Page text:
Most of us know someone who is an incredible athlete but few of us really know how they ended up that way.
Why do some people achieve amazing athletic success and others, who may seem equally as talented, fall short?
Common answers to this question may sound something like this:
- Some people are just naturally talented
- They had a great coach
- They went to the right school with a great [insert sport here] program
- They worked incredibly hard
And, if you were to answer this way I’d say you’re probably correct…
But which of these things are more important?
Or, are they all equally important?
Understanding the 4 Pillars of Athletic Success will help you step up your coaching game to ensure all of your athletes are reaching their full potential.
And if you’re an athlete, it will help you focus on your weaknesses and truly understand where you need to improve!
Unfortunately, most coaches and athletes these days are too busy paying attention to, and trying to mimic, what the current top performers are doing (i.e. Rich Froning Jr’s diet and Klokov’s personal training program) and not optimizing their own training programs based on who they are as an athlete.
So, what characteristics separate the top performers from the rest of the pack?
The 4 Pillars of Athletic Success
This one isn’t very complicated.
No matter how much I train, no matter how much I want it, and no matter how many people give me a shot at it I’ll just never be a nose guard in the NFL, why? Because I’m a full grown male that tops out at 5’ 9” and about 170#…
I’m just not built to play professional football. Some people are just programmed physically, mentally, and physiologically to be good at a particular task, which may exclude them from everything else. There are definitely outliers here but the vast majority of individuals will be limited by his or her genetics. There is a lot to be said for natural talent, and it can take an athlete pretty far, however, talent isn’t everything.
This is hands down my favorite quality in an athlete (or anyone I coach) and arguably the most important.
Intrinsic motivation is the desire an athlete has within themselves to succeed or achieve a particular goal. This is something you see a lot in sports. In the running world, the motivation to ‘get out’ of Africa and the small poverty-ridden village one lives in is pointed to all of the time when discussing the success and dominance of the runners that come out of Africa.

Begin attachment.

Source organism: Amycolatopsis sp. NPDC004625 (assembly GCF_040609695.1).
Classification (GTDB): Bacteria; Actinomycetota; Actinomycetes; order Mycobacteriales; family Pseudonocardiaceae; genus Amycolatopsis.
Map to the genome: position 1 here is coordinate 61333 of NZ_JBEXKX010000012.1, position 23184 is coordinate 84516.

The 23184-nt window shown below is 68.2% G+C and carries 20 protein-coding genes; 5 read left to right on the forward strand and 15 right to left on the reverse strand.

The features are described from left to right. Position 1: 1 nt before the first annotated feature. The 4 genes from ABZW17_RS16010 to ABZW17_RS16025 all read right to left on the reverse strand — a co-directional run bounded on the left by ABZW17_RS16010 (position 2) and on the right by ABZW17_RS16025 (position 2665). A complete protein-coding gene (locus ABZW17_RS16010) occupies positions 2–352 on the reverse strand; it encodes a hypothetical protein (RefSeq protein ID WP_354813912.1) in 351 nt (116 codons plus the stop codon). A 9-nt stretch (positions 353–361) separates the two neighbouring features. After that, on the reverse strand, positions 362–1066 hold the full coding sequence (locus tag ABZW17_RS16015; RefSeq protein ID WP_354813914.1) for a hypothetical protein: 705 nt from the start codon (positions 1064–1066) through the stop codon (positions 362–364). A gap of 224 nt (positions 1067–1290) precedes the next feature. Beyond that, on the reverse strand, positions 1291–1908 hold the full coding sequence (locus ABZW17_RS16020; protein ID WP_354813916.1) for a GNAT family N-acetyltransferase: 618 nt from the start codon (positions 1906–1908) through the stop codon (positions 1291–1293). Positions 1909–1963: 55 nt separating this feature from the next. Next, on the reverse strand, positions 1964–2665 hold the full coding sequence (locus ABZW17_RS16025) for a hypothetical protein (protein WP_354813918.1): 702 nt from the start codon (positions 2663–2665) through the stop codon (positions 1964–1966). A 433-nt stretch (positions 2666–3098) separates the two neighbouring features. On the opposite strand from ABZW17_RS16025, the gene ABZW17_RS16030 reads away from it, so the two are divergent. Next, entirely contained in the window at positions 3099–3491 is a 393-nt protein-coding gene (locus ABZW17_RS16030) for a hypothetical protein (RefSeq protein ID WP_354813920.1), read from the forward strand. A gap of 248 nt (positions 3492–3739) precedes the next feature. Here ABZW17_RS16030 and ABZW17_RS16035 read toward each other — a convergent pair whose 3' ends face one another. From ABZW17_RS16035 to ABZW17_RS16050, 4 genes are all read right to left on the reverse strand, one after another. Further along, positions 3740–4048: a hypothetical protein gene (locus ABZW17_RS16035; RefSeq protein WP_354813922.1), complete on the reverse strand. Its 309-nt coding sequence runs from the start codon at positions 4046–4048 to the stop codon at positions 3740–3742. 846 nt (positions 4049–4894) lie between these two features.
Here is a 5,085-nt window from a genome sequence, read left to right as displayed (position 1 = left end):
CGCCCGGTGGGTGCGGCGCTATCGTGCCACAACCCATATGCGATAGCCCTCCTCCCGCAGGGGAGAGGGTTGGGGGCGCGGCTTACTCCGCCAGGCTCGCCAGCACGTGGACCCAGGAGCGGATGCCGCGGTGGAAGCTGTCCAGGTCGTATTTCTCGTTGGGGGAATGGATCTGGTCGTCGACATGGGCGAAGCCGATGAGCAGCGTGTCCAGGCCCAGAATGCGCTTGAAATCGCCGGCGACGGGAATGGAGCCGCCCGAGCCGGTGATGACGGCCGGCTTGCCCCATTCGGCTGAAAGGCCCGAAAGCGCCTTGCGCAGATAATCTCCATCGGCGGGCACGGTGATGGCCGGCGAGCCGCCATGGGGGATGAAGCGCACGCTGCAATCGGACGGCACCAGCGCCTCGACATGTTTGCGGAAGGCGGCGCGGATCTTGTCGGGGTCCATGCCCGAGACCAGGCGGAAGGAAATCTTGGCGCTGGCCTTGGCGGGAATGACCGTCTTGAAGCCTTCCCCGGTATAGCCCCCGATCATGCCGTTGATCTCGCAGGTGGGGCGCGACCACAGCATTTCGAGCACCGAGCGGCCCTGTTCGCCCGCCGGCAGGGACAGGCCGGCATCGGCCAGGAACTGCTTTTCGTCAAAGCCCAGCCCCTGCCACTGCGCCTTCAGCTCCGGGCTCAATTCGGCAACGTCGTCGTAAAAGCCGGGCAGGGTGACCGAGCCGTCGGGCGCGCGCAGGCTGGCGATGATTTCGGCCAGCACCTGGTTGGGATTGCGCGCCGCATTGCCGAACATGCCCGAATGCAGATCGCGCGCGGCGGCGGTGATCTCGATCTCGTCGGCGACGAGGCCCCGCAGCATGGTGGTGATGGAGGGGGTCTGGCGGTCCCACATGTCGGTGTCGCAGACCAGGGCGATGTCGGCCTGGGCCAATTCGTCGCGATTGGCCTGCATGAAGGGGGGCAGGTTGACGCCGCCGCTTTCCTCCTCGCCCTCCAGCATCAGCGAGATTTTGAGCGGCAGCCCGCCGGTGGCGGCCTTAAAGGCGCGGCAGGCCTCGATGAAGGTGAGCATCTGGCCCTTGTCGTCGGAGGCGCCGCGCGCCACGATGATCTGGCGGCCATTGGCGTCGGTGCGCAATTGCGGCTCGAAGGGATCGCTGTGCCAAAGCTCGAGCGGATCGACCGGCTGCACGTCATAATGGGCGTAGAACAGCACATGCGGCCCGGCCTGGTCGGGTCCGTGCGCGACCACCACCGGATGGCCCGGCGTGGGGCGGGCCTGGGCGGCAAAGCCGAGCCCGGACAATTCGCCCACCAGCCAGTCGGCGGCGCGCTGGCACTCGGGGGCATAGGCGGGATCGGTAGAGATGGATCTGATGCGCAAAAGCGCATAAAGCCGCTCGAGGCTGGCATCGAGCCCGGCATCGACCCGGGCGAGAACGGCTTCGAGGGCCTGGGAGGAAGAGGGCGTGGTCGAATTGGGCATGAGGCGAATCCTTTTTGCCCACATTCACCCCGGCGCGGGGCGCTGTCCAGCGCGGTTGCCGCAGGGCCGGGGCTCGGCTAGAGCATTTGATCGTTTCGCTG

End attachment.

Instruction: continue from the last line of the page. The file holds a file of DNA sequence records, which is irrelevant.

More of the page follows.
A much less extreme but similar situation could be pointed to for all of the professional athletes who grew up poor, in run-down communities, and still managed to succeed through sheer willpower and determination. Although there are many obstacles to your success this is the only factor that you have complete control over and could make all the difference in the world.
Opportunity comes in many forms… from money to coaching, to timing, and access to facilities and equipment.
If you just don’t have access to a swimming pool in the first 10 years of your life you probably won’t be a world champion swimmer. However, I know many athletes (Like AJ Roberts a former World Record holding powerlifter) who used to drive 3 hours round trip as broke college student to a gym that would suit his goals.
So, while being in the right place at the right time can definitely give you a head start you can also create your own opportunities if you have the motivation.
Timing is another issue that I see all of the time now with my competitive CrossFit athletes. Not too long ago making it to the CrossFit Games was attainable by a large population of regular CrossFitters.
However, now that the ‘sport’ has become more commercialized and the community has grown in popularity most of us lost our shot as more and more talented athletes have been attracted to the competition.
Also known as access to great coaching!
Sometimes a great coach can help you overcome many of the obstacles in your way to achieving success in your sport.
Other times the coaching may be detrimental to your performance. There is a large majority of ‘elite’ coaches out in the world who have achieved their status by riding a shooting star into the spotlight while leaving the athletes with a lesser ability in a broken mess behind them.
There are many coaches that had an opportunity to connect with an intrinsically motivated athlete with loads of inherent ability and have used that single athletes success to propel them into that ‘great coach’ status without a lot of effort.
Since I’ve had the opportunity to teach and coach thousands of athletes & coaches with the CrossFit Endurance seminar team I’ve seen this first hand. As we break down running mechanics many of the athletes who ran in high school and college never addressed running technique as a part of their training and were shocked by what they saw on video and then depressed when they figured out their poor technique is the root of all of their injuries and problems.
Not too long ago I was contacted by a Division I sprinter (800m) who was having trouble getting faster, his college coach had him running upwards of 60 miles per week with the rest of the team… To train for a single 800m sprint. Although this approach may work for 1 or 2 inherently talented athletes it obviously wasn’t working for everyone. Great coaches can help any athlete realize his or her potential but choose wisely, not all coaches are created equal.
As a coach you need to understand the 4 pillars of athletic success: Inherent Ability, Intrinsic Motivation, Opportunity, and Direction. You ask need to understand where your athletes fall into each of these categories or you’ll never be able to help them reach their full potential.
If you’re an athlete, use this list of attributes to self-assess where you are and what might be holding you back
And if you’re an athlete who needs some direction, motivation, and accountability to reach your full potential then you should consider checking out our premium programs.